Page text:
Pubdate: Tue, 18 Feb 2003
Source: New York Times (NY)
Copyright: 2003 The New York Times Company
Author: Tim Weiner


REYNOSA, Mexico, Feb. 13 - The border is its own country. The Mexicans go 
to work "al otro lado," on the other side. The Texans come south to drink. 
The men wear the same kinds of cowboy boots, speak the same Spanglish and 
mix Miller Lite with their tequila in the border bars that double as bordellos.

Guillermo Gonzalez Calderoni was partly reared here. He started crossing 
over to the other side, to McAllen, Tex., when he was a schoolboy. Thirty 
years ago, he became a Mexico drug policeman. By 1985, he was a unnaturally 
powerful one.

By then, he had crossed the line so many times no one was sure which side 
he was on. Maybe he was crooked as the day is long, but his American 
colleagues swear that he was straight when their lives were on the line.

It may not matter now: he is dead. An assassin walked up to his silver 
Mercedes in McAllen on Feb. 5 and shot him right there on the sidewalk. He 
was 54. The McAllen police, who have identified no suspects, think it was a 
professional job.

He was buried on the other side, in McAllen, where he had fled for his life 
nine years ago. He was under the threat of death from Carlos Salinas, the 
president of Mexico at the time, his American friends testified.

No matter who killed him, his story now seems as remote and romantic as 
cowboys and Indians. Only yesterday, the border guards' biggest worry was 
drug trafficking, not detecting dirty bombs.

Some battle-scarred American drug warriors knew and loved Mr. Calderoni 
from the days when their war was the most important thing in the world down 
here. More than a couple came to his funeral on Feb. 8.

Two of them, Hector Berrellez and Phil Jordan, both highly decorated 
American drug-enforcement agents, were happy to vouch for Mr. Calderoni in 
telephone conversations. Others, more circumspect, wanted to stay anonymous.

They all swear that Mr. Calderoni had quite a career back in the 1980's.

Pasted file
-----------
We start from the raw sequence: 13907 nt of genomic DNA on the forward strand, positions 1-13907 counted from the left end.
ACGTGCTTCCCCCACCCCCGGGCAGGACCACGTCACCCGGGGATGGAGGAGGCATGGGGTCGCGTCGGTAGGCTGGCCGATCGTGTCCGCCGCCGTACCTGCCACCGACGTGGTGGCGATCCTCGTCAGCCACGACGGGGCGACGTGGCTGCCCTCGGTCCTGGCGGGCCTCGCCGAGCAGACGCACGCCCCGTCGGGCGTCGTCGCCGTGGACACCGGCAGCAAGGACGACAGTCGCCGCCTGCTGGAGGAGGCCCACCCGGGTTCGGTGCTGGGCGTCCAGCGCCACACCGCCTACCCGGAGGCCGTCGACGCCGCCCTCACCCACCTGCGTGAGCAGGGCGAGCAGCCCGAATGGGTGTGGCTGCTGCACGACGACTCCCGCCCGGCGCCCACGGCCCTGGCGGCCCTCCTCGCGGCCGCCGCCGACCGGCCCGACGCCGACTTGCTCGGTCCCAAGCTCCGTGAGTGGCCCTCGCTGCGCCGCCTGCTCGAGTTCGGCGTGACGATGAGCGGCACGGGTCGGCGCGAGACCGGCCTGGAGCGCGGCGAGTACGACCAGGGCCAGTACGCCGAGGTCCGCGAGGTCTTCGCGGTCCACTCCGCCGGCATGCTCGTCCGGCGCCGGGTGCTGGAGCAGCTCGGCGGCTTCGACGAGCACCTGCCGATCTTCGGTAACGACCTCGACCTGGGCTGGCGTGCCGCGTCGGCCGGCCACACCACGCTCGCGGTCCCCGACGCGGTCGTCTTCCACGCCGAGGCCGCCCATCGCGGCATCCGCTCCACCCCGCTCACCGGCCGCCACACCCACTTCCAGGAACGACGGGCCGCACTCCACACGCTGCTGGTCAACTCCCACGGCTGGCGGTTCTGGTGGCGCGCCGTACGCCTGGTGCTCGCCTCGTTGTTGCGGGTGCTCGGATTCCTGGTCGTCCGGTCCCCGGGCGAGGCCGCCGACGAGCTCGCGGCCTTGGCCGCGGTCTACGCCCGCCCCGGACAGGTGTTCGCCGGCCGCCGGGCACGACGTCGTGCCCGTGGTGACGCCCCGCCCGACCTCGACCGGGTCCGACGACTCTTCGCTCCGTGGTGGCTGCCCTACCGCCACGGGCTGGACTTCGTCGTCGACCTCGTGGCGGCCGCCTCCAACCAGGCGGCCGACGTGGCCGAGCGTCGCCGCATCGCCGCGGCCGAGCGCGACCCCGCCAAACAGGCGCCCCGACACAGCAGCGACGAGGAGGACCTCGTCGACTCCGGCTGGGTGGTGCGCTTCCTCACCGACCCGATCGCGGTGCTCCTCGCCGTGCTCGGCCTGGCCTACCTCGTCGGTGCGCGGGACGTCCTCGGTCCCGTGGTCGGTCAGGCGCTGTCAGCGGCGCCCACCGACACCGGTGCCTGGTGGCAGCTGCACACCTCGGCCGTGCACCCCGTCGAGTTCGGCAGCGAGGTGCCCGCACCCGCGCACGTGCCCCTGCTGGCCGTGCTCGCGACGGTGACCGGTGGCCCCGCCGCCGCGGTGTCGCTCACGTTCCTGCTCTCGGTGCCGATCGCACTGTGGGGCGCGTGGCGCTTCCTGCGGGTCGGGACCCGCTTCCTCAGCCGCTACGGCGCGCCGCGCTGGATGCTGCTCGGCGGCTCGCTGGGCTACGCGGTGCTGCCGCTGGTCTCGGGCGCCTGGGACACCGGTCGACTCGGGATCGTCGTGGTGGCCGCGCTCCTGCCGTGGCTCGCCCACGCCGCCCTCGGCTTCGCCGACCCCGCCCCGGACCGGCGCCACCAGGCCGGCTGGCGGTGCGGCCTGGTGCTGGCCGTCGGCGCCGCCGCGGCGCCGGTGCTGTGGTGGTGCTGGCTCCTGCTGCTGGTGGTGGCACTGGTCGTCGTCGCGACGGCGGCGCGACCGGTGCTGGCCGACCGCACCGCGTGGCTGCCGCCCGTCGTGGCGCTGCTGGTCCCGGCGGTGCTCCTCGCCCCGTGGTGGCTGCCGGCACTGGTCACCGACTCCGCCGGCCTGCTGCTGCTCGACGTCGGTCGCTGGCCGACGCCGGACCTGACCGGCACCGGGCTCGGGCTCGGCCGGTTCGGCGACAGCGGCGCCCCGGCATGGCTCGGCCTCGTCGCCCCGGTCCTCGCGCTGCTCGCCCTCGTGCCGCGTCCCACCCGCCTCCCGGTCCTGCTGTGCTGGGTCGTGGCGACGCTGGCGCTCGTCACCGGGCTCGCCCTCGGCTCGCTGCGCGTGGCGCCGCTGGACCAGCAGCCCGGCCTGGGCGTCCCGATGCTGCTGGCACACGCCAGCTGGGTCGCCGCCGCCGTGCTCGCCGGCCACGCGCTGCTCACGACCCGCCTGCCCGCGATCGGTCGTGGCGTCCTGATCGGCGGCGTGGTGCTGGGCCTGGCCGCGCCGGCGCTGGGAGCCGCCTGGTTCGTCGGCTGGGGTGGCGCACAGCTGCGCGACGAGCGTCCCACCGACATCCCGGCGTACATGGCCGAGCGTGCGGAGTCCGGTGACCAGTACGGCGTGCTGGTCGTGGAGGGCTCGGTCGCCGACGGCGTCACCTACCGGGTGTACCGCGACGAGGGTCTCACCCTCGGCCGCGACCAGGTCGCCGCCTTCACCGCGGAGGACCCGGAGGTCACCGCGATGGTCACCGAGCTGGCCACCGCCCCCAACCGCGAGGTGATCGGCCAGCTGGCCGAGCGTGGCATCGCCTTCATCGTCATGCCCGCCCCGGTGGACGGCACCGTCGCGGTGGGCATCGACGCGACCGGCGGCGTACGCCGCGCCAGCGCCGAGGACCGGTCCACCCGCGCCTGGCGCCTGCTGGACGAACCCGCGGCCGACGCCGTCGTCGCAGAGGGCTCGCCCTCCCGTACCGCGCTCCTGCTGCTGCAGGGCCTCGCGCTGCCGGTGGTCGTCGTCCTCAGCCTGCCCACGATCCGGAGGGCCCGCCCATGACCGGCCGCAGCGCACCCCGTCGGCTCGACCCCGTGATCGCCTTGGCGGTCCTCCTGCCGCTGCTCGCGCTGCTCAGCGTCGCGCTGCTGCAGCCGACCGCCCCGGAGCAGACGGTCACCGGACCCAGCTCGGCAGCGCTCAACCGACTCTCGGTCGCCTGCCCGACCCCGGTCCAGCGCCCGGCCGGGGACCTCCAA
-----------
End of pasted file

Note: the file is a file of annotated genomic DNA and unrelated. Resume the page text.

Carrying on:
They say he took a million dollars from one drug lord, Amado Carillo 
Fuentes, to murder another one, Pablo Acosta.

They say he weighed and rejected taking $5 million from another cocaine 
kingpin, Miguel Felix Gallardo, an offer made immediately after Mr. 
Calderoni withdrew the barrel of an AK-47 from Mr. Gallardo's mouth and 
informed him that he was under arrest. They say he was taking money from 
the gulf cocaine cartel, then run by the brother of a boyhood friend, Jose 
Garcia Abrego.

He was "given the ultimatum - lead or silver," take a bullet or take a 
bribe, Mr. Jordan said. "He was an opportunist. He saw an opportunity with 

None of this really mattered to the American agents. What mattered was the 
Enrique Camerena case.

Enrique Camerena, an agent for the Drug Enforcement Administration known as 
Kiki, was captured, tortured and killed by Mexican drug dealers in 1985. 
The investigation into the killing "reached into the highest levels of the 
Mexican political apparatus," said Mr. Berrellez, who worked 24 years for 
the D.E.A. and considered himself among Mr. Calderoni's closest friends.

Mr. Calderoni, he said, broke the Camerena case for the United States. 
Nothing else counted. In their eyes, he became the most trusted police 
commander in Mexico - admittedly, not a long list.

"He was the only one who truly helped us in the Camerena case." Mr. 
Berrellez said. "And he was the only one who stood up the Salinas 
government and exposed their corruption. His information caused Carlos 
Salinas to have to leave Mexico." That information included accusations of 
large cash payments by drug lords to President Salinas's brother Raul.

Carlos Salinas left Mexico after his term ended in 1994 and lives in a kind 
of self-imposed exile, mostly in Ireland. Raul is in prison on charges 
including murder.

Mr. Calerdoni himself fled Mexico for McAllen a decade ago, pursued by 
charges of corruption and torture filed by the Salinas government. In 1994, 
Mr. Berrellez, among others, convinced a federal judge in Texas that the 
charges were bogus.

Mr. Calerdoni settled in McAllen, married a Mexican beauty queen and 
started a second family. By all accounts, he was a happy man. McAllen, a 
town of 106,000 that is mostly Hispanic, poor and striving, felt like home 
to him.

Mr. Berrellez called him from California two days before he died. "He'd 
been hunting that weekend," Mr. Berrellez said. "White-tailed deer. And 
then they came hunting him."

A long list of people had a motive to kill him and the money to hire a hit man.

Now the question is whether the power of his old loyalties will prove 
strong enough to break the case of his killing. The American agents who 
swore by Mr. Calderoni are retired or ready to hang up their badges; their 
drug war is a sideshow now.

But they know they have a blood debt to repay. "Every agent that worked 
with him, regardless of his corruption, knew that he single-handledly 
opened a lot of doors for us to get to the murderers and torturers of Kiki 
Camarena," Mr. Jordan said. "He was a colleague, the s.o.b."
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